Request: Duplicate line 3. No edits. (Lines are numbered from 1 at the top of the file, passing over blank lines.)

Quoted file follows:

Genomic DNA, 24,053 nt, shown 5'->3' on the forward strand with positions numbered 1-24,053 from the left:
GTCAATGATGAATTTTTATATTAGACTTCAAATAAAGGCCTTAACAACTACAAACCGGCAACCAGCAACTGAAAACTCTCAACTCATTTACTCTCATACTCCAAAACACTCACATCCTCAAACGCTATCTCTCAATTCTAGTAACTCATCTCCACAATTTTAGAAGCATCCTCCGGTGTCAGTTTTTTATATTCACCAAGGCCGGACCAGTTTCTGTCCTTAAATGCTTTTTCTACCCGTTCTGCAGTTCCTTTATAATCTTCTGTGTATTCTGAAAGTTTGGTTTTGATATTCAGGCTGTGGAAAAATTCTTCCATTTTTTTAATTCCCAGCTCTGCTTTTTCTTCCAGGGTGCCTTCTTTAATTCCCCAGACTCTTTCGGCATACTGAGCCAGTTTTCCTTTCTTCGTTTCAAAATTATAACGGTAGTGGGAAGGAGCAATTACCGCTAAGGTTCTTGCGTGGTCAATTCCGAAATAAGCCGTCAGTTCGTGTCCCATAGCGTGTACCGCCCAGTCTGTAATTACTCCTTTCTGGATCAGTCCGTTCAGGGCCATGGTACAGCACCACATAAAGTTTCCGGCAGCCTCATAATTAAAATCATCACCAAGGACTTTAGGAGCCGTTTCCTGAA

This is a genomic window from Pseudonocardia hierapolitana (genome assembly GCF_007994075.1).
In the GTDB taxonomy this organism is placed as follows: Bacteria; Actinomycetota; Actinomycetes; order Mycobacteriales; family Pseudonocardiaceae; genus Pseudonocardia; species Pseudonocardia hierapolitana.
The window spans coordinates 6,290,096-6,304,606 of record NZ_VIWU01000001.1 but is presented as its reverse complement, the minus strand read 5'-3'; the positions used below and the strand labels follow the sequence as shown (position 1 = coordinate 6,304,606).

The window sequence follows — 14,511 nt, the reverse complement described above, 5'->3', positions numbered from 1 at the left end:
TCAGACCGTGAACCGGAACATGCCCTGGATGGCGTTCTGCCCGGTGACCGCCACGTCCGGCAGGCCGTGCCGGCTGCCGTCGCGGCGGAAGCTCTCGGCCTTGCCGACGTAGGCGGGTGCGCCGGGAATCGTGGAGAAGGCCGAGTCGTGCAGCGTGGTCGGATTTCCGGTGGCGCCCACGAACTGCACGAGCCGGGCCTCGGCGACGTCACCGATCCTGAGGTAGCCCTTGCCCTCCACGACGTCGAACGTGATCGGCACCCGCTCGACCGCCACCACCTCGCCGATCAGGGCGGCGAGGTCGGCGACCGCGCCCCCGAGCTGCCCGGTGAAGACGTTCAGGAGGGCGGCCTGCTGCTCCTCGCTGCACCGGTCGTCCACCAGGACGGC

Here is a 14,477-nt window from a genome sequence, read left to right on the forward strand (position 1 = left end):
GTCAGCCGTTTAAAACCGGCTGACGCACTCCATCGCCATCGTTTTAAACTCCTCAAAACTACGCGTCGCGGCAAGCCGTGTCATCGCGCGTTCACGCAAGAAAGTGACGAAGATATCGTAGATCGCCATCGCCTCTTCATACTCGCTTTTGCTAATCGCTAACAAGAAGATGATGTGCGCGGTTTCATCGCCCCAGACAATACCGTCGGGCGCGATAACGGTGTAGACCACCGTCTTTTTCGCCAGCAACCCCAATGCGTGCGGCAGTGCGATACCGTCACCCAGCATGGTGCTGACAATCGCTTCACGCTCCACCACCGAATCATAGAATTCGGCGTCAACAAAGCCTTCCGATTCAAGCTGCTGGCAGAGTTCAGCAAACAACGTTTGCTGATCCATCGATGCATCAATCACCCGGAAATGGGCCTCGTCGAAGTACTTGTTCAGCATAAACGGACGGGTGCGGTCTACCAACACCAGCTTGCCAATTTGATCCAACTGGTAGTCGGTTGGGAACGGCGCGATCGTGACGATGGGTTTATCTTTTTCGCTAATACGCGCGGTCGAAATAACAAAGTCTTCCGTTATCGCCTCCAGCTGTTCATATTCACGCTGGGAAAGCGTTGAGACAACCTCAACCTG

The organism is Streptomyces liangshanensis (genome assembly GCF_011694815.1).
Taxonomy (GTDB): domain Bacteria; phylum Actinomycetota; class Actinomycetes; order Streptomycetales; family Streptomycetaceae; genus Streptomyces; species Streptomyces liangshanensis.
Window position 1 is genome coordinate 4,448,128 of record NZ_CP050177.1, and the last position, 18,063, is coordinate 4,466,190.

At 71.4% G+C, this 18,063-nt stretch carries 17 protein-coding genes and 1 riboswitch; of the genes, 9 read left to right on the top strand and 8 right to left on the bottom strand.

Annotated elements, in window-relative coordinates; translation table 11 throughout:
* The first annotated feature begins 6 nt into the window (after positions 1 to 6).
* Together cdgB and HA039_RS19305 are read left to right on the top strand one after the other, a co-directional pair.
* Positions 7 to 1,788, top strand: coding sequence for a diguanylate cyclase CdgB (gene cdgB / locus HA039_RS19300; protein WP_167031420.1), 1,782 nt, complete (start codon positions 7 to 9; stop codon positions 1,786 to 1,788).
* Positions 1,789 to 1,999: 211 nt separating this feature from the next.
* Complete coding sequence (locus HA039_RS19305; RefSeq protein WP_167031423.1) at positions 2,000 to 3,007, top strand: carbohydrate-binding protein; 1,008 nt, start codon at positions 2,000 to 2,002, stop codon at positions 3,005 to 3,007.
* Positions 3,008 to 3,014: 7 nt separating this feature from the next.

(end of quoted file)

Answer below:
This is a genomic window from Pseudonocardia hierapolitana (genome assembly GCF_007994075.1).